THE BLOG
11/21/2013 12:55 pm ET Updated Jan 25, 2014

Protecting Servicemembers at Home and Abroad

This month we celebrate Veterans Day and the remarkable men and women who make extraordinary sacrifices to protect our country. As we honor the service and the bravery they have shown in conflicts across the world, we should remember their challenges on the homefront as well.

Like the rest of us, our soldiers, airmen, sailors, and Marines are consumers who buy homes, cars, computers, and other products essential to maintaining a household. As we heard in a hearing I held as Chairman of the Committee on Commerce, Science and Transportation, their steady paychecks and relative job security make our servicemen and women appealing targets for unscrupulous businesses pitching predatory loan products. That's not something any of us should be proud of. Indeed, it's unacceptable.

One of the essential promises we make to those who put their lives on the line to protect our freedom is that we will, in turn, honor their service when they are at home. That's a sacred pledge. To uphold it, we must make sure that we understand the unique challenges they face as consumers. And that their special role in our society may require some special protections.

Rigorous training requirements and the relative isolation of some bases can make it tough for our military servicemembers to comparison shop for goods and financing options. Frequent moves demanded by the job -- which can include months on end in war zones -- can make tracking bills and negotiating with debt collectors virtually impossible.

Beyond that, our soldiers, airmen, sailors, and Marines may also be particularly vulnerable to aggressive debt collection techniques. For example, many members of the military need security clearances to perform their jobs. We have heard reports about unscrupulous debt collectors who, in violation of federal law, threaten to put military servicemembers' security clearances at risk by disclosing their debts to their commanding officers.

This week we explored the financial issues affecting the economic well-being of military households: practices involving small-dollar loan products that carry extremely high long-term costs, and aggressive debt collection tactics our servicemembers may face when bills come due. Many families across the country face emergency expenses and times when their monthly budgets don't cover all of their expenses. There are a variety of lenders that offer products to help them bridge those financial gaps.

It becomes a different story, however, when these products involve predatory components such as egregiously high interest rates -- which in some cases top 300 percent -- high fees or waivers of rights hidden in the fine print of contracts, or other unfair or deceptive tactics. And it is particularly troubling when lenders use geographical proximity to military bases, and targeted advertising techniques to encourage members of the military community to enter into these predatory loans.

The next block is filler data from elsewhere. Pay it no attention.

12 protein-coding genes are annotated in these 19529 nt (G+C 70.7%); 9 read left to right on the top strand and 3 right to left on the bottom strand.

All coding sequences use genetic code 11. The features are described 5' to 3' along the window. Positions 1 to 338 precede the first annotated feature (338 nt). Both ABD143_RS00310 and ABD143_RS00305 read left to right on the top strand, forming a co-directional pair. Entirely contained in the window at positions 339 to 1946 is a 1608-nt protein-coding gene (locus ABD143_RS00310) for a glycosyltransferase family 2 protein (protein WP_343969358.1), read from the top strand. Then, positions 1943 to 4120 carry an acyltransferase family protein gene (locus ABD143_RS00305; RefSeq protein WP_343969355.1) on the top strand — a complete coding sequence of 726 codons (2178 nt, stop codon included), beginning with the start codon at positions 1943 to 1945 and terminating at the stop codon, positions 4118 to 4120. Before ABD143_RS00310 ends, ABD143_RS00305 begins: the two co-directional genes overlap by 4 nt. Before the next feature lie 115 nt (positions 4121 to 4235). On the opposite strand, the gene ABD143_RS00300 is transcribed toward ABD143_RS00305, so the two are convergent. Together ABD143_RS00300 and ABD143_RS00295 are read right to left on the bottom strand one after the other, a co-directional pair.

Some of the more common small-dollar, high-cost loan products advertised specifically to military members that I've heard about include:

• "payday loans," which take repayment from the borrower's next paycheck, and can carry annual percentage rates of 200-300 percent;

• Installment loans for cash or retail items like electronics, whose interest and fees ultimately can total more than the original price of the goods; and

• Auto title lending, where the loan is secured by title to a consumer's car, which gives lenders leverage to increase loan rates under the threat of repossession of the car.

Other concerning practices include various deceptive schemes used to sell automobiles to our servicemen and women.

One example of a recent predatory scheme targeting military members was uncovered by one of our witnesses yesterday, Tennessee Attorney General Robert Cooper. As General Cooper discussed in more detail, his inquiry showed that electronics retailer SmartBuy -- with stores on the outskirts of military bases -- pushed installment sales of consumer products, such as computers, to military servicemembers at inflated rates through deceptive tactics such as undisclosed fees and high interest rates.

Despite protections in state and Federal law, consumer advocates report that military servicemembers are still being harmed by these predatory practices. One recent news account highlighted the case of a Marine staff sergeant who took out an auto title loan for $1,600 -- not realizing that the fine print of the contract required him to pay back more than $17,000 over two and a half years. When he fell behind on payments his car was repossessed and sold at an auction.

A federal law called the Military Lending Act (MLA) is supposed to protect servicemembers from this kind of abuse, but it did not appear to apply in this case because the MLA only covers loans with a term of six months or less. This is clearly a loophole that needs to be closed.

This week, we learned more about trends in unfair and predatory business practices from a group of individuals who are leading the charge to promote consumer protection for our military. They have been working hard to promote partnerships among consumer advocates at the base, state, and federal level. I hope that the testimony yesterday will inform us about the best ways we can build on these efforts. Our military is always prepared to give full measure -- we owe them the same when it comes to protecting them from unscrupulous practices at home.